Copyright 2019 - Woods Designs, Foss Quay, Millbrook, Torpoint, Cornwall, PL10 1EN, UK
  • home built Flica 37

  • plywood Romany 34

  • lightweight 14ft Zeta mainhull

  • Strike 15 trimaran at speed

  • 28ft Skoota in British Columbia

  • 10ft 2 sheet ply Duo dinghy

  • 24ft Strider sailing fast

  • 36ft Mirage open deck catamaran

We spent the 2006 season sailing our Merlin Tucanu. This was the first time I had cruised an open deck catamaran for 15 years (but I did cruise and race a Wizard in the mid 1990's) As a result I have a few ideas that will improve both comfort and performance. The sketches are given to give you an idea. I am not offering these changes as detailed plans, but those of you who have already built your own boat should be able to make something similar without any problems. They are drawn for Merlin, but should also work, with modifications, on Janus and Strider.

1) I like telescopic tiller extensions, one on each side. However they are very expensive. So I got telescopic boathooks, removed the ends and fitted a universal joint. Total cost was 1/4 the real thing. After several seasons heavy use they are still working well.

2) To reduce forestay sag and mast loads the new Tucanu rig has a bowsprit and a forestay that is 500mm aft of the original position. Thus the genoa is smaller (and so easier to handle) while we are fitting a new larger racing mainsail, see below

3) Many people now use a "squaretop mainsail" for racing. This is very similar in concept to the mainsail I made for Cockleshell Hero back in 1980! We ordered a triradial carbon sail from GM Sails in Australia. CLICK HERE to see the new rig. But please note that the Strait of Georgia, where we race, is an area with predominately light winds and flat seas. Unless you are very experienced this rig may be too powerful for English Channel sailing, for example.

4) The Shadow/Strider Club had a deep mastbeam which we found a big improvement over the standard beam. The new Tucanu beam is shown HERE. It also has the advantage that the mast foot and hence boom is higher (note you will need longer rigging). If you do not use this deep beam and have a wide beam version of a micromultihull then I recommend fitting a dolphin striker under the mast beam to limit deflection.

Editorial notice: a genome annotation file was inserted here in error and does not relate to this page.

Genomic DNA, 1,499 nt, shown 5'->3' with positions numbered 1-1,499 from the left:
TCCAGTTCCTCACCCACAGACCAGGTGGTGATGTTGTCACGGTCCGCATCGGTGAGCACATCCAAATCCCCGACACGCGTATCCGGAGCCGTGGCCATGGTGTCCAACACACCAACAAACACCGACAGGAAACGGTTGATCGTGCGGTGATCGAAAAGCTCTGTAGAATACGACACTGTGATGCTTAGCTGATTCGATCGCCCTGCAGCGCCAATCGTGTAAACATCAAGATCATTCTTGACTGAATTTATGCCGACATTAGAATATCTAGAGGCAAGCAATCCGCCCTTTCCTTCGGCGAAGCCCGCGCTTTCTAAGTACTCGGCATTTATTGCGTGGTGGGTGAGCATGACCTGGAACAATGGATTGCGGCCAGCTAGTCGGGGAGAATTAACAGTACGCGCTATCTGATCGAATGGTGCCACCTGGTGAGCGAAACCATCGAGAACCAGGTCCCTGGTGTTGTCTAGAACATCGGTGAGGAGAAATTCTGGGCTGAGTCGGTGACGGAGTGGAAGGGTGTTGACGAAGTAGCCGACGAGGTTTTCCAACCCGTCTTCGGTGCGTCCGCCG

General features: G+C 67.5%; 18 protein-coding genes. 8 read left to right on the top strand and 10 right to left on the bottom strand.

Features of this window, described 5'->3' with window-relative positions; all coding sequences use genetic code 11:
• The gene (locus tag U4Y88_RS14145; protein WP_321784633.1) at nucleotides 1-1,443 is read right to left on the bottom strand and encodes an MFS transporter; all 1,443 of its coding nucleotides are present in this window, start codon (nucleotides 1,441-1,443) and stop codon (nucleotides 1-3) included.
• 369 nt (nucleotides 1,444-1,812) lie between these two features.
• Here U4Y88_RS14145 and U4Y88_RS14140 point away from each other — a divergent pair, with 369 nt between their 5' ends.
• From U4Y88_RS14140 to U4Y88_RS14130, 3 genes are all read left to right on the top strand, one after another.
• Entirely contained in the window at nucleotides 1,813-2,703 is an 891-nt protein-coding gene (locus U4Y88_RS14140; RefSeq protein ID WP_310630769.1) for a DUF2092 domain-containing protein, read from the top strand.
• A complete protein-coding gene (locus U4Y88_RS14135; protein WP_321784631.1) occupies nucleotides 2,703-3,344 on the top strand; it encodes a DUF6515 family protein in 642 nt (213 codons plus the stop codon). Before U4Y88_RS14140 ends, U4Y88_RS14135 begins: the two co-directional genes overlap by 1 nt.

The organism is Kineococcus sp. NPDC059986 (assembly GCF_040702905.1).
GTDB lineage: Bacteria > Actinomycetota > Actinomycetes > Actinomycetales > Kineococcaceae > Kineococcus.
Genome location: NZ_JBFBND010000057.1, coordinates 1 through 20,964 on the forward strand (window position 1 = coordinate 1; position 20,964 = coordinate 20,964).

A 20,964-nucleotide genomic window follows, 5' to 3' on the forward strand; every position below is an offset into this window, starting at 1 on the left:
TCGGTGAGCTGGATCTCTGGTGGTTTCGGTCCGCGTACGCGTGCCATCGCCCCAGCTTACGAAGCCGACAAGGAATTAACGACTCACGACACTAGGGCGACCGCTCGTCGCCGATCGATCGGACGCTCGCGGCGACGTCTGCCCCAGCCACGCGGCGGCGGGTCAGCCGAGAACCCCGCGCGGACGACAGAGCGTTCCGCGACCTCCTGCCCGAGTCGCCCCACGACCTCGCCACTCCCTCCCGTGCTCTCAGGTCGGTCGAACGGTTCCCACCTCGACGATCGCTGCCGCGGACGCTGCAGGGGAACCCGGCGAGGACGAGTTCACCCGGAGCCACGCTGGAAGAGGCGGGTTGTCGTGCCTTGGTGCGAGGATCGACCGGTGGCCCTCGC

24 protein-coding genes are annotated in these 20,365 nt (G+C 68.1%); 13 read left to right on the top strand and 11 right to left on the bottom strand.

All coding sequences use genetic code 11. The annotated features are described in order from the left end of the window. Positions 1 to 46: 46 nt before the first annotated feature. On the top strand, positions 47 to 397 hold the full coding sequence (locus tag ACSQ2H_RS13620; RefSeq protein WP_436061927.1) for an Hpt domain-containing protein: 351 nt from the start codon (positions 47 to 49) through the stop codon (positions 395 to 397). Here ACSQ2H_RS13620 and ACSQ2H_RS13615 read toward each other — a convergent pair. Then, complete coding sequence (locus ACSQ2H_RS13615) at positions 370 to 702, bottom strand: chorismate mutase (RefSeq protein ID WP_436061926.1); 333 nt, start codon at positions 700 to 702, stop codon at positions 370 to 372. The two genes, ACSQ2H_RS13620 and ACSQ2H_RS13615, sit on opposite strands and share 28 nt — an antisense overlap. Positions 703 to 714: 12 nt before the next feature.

5) The micromultihull daggerboards were originally drawn to make the best use of plywood sheets. However for optimum performance you can extend the length of the boards between 250 and 300mm.

6) Maybe we are too old for small boat cruising, but we like more undercover space. So we are making a small cuddy. This will be removable when racing and will fit in our truck for transport. It can have a fixed nacelle or a "pop bottom" as used on Wizard and Sango. The bottom needs to be 9mm ply, but the rest can be as light as you dare. You may also need to recut the genoa to fit.

The photo shows the almost complete cuddy being fitted to Tucanu's deck

To see the general cuddy details CLICK HERE

To see the cuddy dimensions CLICK HERE

To see the pop bottom details CLICK HERE

Note: If you plan to trail regularly then I suggest either having no nacelle, or fitting the pop up version. That is because the fixed nacelle makes it harder to slide the cuddy off the boat and it takes up more room on the trailer.

These drawings make the cuddy look large, so CLICK HERE to see the cuddy with rig above - much better visually! You will notice that the boom is angled up to give yet more room as we found ducking under the boom hard on our backs and knees. This change was easy to make, as we simply cut the sail along the first seam.

Just to repeat, these sketches are to give you ideas. At this stage I am not going to draw detailed plans.

"I just want to thank you for the cabin plans you put on the web.

"I have used ideas from those plans and the open Strike cabin to build a cuddy to suit me and my wife for our Strider - a suitable shelter for daysailing which can easily be converted with a tarpaulin (or in the future something more sophisticated) into a night time cabin.

"It looks much better than I hoped and as soon as I get it on the water again I will be able to find out what it is like in practice - but I am confident it will fulfill my needs.

"All the best and thanks again,

"John, owner of Strider no37."